About a decade ago, shortly before my family moved to Toronto, an article appeared in the Washington Post suggesting that Allen Iverson, the then all start point guard for the 76ers, a man who unselfconsciously refers to his athletic ability as “God’s gift,” might be traded to the Raptors for Vince Carter. It was going to be AI for VC. My sons, all of whom sported “AI” jerseys at the time, were ecstatic. I remember my 11 year-old asked me, “If AI gets traded, can I join his posse?”
In true fatherly fashion, I ducked the question completely and referred him to Mr. Kawasoe. I figured that there was probably a “policy on posses” embedded somewhere in the Prep Handbook.
I want to tell you a quick story about AI: When Allen was in Grade 8, he was heavily recruited by a number of high-powered high school basketball coaches. (I managed to avoid this experience myself, but you can only imagine the deleterious effects the recruiting of preadolescents has on youngsters. I will save that topic for another day.)
The man who eventually became Iverson’s high school coach described his first conversation with the then Grade 8 boy this way: After going through the usual litany of expectations, “You’ll have to work hard. You’ll have to play defense. You’ll have to put the team first, etc.” the coach asked Allen if he had any questions.
The 13 year-old Iverson said, “I’ve got just one. Will you pay attention to me?”
What a remarkable question. A fatherless boy, despite the macho posturing and tatood-tough veneer, understood what he needed: a concerned adult to care for him.
“Will you pay attention to me?” is an invisible question. It is asked in all schools. It is said without words. It is asked unconsciously. It is asked continuously. Many years ago, back when leisure suits first walked the earth, I attended a private boys school in Philadelphia because my parents thought it was the best school in the city, and they were willing to make the sacrifice to send me there. When I walked in the door my first day of Grade 9, I expected to find conscientious teachers who would push me to work hard.
What I didn’t expect, though, was that in addition to helping me develop my reading, writing, and thinking abilities, these adults would also affect me in some profound ways: They managed to change the way I looked at myself, the way I looked at life, and the way I looked at God. They sparked this change, what erudite IB2 students might refer to as a “metanoia” by paying attention to me.
I want to stress that these teachers created this change – not in addition to teaching Algebra, moderating the school paper, or coaching the swim team – but by the very way they did all of these things. While the school was large, it never felt like a “boy factory” where students and teachers alike spend the day playing educational détente. (“Don’t hassle me and I won’t hassle you.”) Though I might not have been able to translate the Latin, I could sense what they called “cura personalis,” the care and concern for the individual.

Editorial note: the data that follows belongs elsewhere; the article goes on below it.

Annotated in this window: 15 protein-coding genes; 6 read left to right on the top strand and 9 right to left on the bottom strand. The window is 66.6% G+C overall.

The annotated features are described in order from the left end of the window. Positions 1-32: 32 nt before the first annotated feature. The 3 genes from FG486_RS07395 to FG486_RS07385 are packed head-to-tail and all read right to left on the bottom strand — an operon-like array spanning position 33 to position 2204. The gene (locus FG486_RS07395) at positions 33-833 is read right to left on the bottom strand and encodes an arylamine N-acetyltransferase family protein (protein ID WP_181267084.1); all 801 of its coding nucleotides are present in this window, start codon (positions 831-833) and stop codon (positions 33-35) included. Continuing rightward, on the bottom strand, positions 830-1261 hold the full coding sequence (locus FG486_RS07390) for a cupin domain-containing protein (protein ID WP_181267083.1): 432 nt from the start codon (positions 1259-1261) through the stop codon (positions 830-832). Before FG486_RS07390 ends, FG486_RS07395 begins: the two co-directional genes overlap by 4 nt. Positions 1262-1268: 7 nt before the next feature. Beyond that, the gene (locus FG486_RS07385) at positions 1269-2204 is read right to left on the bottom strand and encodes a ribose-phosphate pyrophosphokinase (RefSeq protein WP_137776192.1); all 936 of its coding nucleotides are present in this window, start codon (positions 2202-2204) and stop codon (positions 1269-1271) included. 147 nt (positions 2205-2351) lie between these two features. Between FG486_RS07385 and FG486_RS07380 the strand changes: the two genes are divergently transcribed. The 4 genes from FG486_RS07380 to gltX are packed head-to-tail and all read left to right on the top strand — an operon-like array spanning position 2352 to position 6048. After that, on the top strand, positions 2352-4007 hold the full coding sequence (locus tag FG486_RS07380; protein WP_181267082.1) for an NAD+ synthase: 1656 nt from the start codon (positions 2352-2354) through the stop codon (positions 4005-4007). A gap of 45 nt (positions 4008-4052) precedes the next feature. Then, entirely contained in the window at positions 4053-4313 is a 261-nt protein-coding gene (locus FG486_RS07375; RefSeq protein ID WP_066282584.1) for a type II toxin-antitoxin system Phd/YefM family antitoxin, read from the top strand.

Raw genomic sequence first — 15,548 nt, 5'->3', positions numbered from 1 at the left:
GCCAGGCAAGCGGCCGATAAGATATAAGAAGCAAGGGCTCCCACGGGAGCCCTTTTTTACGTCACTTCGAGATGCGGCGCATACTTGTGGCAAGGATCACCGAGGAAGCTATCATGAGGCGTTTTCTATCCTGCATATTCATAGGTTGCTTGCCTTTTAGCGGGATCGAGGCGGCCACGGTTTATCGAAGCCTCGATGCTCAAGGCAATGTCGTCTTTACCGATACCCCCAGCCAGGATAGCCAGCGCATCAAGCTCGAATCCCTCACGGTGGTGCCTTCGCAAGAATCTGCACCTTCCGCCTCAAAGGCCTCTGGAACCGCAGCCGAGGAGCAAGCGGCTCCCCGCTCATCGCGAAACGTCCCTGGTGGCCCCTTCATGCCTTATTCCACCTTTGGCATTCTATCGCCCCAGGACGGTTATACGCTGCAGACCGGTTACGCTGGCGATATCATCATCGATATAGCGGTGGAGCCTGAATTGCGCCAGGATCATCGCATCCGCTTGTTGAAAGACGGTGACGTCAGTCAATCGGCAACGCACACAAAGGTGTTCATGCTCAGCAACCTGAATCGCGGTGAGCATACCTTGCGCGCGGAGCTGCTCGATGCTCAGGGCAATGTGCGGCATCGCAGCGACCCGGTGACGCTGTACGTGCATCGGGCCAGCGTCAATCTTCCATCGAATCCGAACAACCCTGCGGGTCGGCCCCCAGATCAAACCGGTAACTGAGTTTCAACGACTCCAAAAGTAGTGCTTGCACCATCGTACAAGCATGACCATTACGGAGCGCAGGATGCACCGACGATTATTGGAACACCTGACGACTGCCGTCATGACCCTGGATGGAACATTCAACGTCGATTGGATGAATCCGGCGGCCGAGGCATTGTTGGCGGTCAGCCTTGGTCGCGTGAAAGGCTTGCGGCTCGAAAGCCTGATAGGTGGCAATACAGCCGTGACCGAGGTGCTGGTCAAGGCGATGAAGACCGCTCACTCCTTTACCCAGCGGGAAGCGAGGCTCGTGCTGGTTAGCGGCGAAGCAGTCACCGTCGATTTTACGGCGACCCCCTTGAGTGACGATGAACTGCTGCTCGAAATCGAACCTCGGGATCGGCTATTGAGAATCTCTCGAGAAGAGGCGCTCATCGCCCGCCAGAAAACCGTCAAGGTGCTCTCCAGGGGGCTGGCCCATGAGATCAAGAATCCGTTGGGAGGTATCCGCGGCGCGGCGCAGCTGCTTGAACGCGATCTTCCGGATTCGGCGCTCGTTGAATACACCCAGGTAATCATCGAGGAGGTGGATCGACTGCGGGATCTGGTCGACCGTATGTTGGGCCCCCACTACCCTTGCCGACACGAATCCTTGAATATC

I don’t want to sound like a hapless, middle-aged romantic looking back at his own adolescence through rose-tinted glasses. School was hard. The third declension didn’t come easily. I didn’t have a date for the semi-formal, and I seldom made the first team in just about anything.
I did, though, make mistakes, inside and outside the classroom, and when I did, I had teachers who let me know about them. Some of these teachers did so with great gusto, as I recall. While I knew my teachers cared about me, I never confused any of them with Homer Simpson.
I mention this because, when the “invisible” question is asked, unlike those dreaded and dreadful multiple-choice questions, there is more than one correct answer. Yes, there will be times when you will need a pat on the back, times when a teacher or friend will encourage you to hang in there. But there will be other times when someone will tell you in a direct, unflinching, and uncompromising way that, while they are paying attention to you, they don’t like what they see.
Someday your advisor may pull you aside and say, “Your grades are lousy. I want to see you buckle down and do some work.” That doesn’t mean he doesn’t like you. It means he knows that you are capable of something better, and he is confronting you precisely because he cares about you. Because he is paying attention to you.
Because love (and I confess to being uncomfortable using that word right now) but that’s really what we are talking about – is both blue velvet and blue steel. Without the steel, without talking directly to you about hard things from time to time, love would be just smarmy, cotton-candied kind of vacuousness.
A final thought about that invisible question: It’s not just the teachers or administrators who hear it or need to respond to it. You can and must hear it, too, but you’ll do so, only if you listen closely:
When a friend misses school, and you call him up to give him the homework;
when you see a new student wandering around, looking for a place to have lunch, and you call him over and make room for him at your table;
when you learn that another classmate has no plans for the weekend, and you work him into yours;
when you treat everyone, regardless of his class, rank, or social status, the same way you’d treat the Head Steward.
Whenever you do any of these things, you are saying, “Yes, I hear you. I’m paying attention.” You’re showing that you’ve been listening to the silent question, the one we ask one another every day.
(And by the way, AI for VC would have been a good deal.)